While weeding the garage border, I came across my friend the praying mantis perched on a pristine hibiscus leaf. In late summer we hung out together, back when he was young and irresponsible. That phase didn’t last long. All too soon the prehistoric-looking insect realized my Wellesley garden is a lot of work. The mantis-in-residence these days keeps our relationship strictly business, given the effort it takes in keeping the hibiscus Japanese-beetle free, and the hum of mosquitoes down to a murmur. No longer does he hop on my shoulder and garden right along with me. Parallel garden play is as much engagement as his adult self will tolerate. I prune a little here, weed a little there. He prays his camouflage skills will allow him to get on with his duties unnoticed. During garden inspection, I pretend I don’t see the mantis at work among the goldenrod. It’s really none of my business how he spends his garden time, anyway. I should concern myself with my own hour in my Wellesley garden.
The garage border goldenrod has passed its prime, yellow blooms giving way to plumes of brown fluff. There’s something still beautiful about the goldenrod, so I decide not to cut it down just yet. In taking a hard look at the garage border, I’ve decided to later move the goldenrod from the spot it volunteered for, hiding behind the Rose of Sharon, to a better spot (to me, anyway) in front of the massive, 8-ft. tall joe pye weed. Although many gardeners sniff at the sight of goldenrod in a perennial border, I don’t mind the wild weed, as long as it behaves and stays in its allotted patch. The goldenrod says it doesn’t mind life in the perennial border, as long as I don’t get all bossy pants and mess with its freedom.
These are the kind of arguments that crop up when I take an untamed rambler like goldenrod and try to exert control. The goldenrod wants to colonize large, sunny spaces. It eyes the vast and (to the goldenrod) useless expanse of lawn that is the volleyball/badminton net area, the spot that barely got used all summer, the goldenrod points out. Also, the goldenrod suggests the too-divine peonies look lonely and bored, like they could use a little wildflower fun in their lives. Which is what all the wild ones say as they try to get next to the peonies. Sorry, goldenrod, no fraternizing with my high horticulture success stories. You either swallowwort, knotweed, and garlic mustard. Those bad boys of the plant world all creep along the edges of the yard with the same old story. They just want to talk to the peonies for a little bit. Get to know them. Show them a little fun. Like an overprotective parent, first I uproot the interlopers. Then I shake them hard, smother them in plastic, bring them to a second location (the RDF), and wash my hands of the matter. If that sounds more like murder than overprotective parenting, I can only hope word gets round and has a deterrent effect on my enemies.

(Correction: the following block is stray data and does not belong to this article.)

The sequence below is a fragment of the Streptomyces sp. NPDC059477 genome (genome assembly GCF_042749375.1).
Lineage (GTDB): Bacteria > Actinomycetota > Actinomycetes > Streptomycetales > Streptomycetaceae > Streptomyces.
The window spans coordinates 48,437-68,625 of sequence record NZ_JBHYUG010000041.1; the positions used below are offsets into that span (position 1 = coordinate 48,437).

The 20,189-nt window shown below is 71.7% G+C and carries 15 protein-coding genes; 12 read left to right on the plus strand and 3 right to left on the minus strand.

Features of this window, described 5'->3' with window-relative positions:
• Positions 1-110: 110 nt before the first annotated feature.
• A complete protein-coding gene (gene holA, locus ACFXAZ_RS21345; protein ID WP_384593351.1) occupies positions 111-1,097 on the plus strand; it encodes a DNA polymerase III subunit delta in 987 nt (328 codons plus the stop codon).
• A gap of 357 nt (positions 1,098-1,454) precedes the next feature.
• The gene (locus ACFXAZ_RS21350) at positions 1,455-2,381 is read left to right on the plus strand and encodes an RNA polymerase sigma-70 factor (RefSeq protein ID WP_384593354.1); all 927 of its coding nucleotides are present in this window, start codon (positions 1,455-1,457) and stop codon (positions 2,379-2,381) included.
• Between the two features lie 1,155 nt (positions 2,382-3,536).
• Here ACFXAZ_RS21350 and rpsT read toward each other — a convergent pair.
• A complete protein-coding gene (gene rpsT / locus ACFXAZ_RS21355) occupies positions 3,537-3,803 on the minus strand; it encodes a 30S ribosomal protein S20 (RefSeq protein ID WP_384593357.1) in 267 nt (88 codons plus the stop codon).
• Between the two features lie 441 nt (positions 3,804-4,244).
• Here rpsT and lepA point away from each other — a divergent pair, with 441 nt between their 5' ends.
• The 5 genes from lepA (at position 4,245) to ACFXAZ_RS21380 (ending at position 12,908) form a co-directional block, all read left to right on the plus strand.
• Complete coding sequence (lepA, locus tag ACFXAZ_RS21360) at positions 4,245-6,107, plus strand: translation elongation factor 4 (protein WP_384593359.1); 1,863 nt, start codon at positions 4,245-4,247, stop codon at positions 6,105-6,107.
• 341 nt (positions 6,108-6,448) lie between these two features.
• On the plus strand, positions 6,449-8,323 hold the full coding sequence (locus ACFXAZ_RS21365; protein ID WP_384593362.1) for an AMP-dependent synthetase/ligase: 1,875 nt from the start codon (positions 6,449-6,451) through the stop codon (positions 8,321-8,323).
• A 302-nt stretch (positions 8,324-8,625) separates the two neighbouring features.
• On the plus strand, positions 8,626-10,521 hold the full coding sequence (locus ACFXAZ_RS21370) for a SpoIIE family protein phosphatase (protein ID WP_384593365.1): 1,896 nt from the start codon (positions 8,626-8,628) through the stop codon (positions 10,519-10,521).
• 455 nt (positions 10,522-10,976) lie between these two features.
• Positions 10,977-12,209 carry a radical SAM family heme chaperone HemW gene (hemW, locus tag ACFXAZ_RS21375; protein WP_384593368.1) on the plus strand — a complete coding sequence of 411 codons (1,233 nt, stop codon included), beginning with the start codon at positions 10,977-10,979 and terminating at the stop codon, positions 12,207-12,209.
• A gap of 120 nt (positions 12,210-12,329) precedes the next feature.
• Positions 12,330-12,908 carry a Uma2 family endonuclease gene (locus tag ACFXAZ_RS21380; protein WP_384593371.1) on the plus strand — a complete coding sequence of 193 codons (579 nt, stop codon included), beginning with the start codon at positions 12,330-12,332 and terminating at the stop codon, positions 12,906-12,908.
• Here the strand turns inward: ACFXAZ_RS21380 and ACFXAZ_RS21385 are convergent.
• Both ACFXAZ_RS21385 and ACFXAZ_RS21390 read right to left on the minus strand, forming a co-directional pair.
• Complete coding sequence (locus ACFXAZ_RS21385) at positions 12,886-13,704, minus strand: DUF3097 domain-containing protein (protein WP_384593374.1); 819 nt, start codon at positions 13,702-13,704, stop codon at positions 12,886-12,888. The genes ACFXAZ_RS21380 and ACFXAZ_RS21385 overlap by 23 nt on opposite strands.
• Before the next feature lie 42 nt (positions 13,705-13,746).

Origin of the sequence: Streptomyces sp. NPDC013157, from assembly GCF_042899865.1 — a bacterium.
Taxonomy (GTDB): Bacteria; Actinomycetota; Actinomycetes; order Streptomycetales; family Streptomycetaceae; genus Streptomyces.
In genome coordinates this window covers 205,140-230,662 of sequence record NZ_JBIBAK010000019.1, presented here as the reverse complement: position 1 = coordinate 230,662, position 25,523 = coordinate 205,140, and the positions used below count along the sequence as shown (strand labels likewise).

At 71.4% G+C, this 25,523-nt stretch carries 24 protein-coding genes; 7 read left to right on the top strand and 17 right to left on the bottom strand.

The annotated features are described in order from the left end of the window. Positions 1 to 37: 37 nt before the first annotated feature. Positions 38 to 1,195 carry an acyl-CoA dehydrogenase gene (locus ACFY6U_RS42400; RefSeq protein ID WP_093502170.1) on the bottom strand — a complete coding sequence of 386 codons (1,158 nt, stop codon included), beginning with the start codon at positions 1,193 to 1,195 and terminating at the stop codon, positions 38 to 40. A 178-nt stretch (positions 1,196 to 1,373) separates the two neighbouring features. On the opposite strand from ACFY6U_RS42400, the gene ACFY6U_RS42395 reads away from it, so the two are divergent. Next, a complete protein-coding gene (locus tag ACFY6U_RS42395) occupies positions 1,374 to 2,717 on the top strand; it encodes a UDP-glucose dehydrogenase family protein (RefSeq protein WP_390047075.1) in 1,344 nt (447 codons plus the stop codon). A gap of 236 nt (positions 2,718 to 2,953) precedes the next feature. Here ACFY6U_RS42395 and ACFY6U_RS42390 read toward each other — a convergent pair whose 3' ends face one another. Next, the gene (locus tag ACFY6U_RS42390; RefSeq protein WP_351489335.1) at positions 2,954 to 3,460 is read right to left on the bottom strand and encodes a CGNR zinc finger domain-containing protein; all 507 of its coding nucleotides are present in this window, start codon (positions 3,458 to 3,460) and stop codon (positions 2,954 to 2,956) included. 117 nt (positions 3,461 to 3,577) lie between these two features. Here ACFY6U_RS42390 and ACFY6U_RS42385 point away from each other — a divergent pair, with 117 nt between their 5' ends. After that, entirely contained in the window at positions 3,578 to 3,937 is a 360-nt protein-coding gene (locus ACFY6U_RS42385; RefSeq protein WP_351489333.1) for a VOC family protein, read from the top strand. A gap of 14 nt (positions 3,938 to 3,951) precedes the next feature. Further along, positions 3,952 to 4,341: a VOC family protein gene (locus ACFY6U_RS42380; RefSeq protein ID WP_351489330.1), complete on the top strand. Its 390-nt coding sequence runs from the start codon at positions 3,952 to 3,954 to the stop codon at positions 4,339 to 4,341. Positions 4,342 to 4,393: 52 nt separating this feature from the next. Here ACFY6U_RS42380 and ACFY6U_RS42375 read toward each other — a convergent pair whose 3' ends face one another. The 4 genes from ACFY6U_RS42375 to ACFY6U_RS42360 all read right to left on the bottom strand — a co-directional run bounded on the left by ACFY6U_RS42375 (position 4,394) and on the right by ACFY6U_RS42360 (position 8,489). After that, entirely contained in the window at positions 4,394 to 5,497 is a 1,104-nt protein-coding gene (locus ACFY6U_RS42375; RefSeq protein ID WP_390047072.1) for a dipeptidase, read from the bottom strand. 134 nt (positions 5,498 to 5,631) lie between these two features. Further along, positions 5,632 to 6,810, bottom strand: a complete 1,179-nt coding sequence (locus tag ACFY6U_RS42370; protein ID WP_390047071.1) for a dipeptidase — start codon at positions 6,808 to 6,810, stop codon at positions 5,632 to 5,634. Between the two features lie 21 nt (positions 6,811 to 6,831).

To prove I don’t hang around exclusively with questionable elements, I’ve planted a real perennial in the garage border, an echinacea called Cheyenne Spirit. The idea is that the newcomer will bloom next summer in harmony with the taller daisies located behind it. Of course, the challenge will be to keep the daisies from encroaching on Cheyenne Spirit’s space. Daisies are exuberant and tend to immediately become overfamiliar with border buddies (just ask the rudbeckia), but daisies are so cheerful and hardworking that it’s hard to stay mad for long. If I’ve played my cards right, the daisies, Cheynenne Spirit, and the rudbeckia will bloom at the same time next summer, a triumph of companion planting. Although people seem happiest coupled off, plants usually thrive best in a ménage à trois situation, in which a few are encouraged to bloom at once.
With the addition of Cheyenne Spirit, I moved the finicky echinacea Merlot from its starring role in the front of the border to an off-Broadway location somewhere in mid-town. This way Merlot can put on a late-spring show, but when it becomes unhappy and pouts, as it always does, emerging stars willing to perform can take the spotlight. Merlot can then reflect in obscurity on its behavior for the rest of the growing season and plot its next-year comeback.
An hour in the garden is never enough. At the 50-minute mark my phone notification sounds. I’m afraid our time is just about up for today. Even though there’s so much more to be done, I feel at peace for now. Gardening, like therapy, is never finished. Also like therapy, the results can sometimes be life-affirming and sometimes dubious. My therapist, the praying mantis, suggests I not overthink my time in the garden. The praying mantis says results in the garden are neither good, nor bad. They just are. I’m far from that level of wisdom. But every day I step into the yard is another chance to grow. Whoa. An epiphany. I look to the praying mantis for approval, but he’s vanished, and is not one to approve, or disapprove, anyway. My Wellesley garden is a judgment-free zone.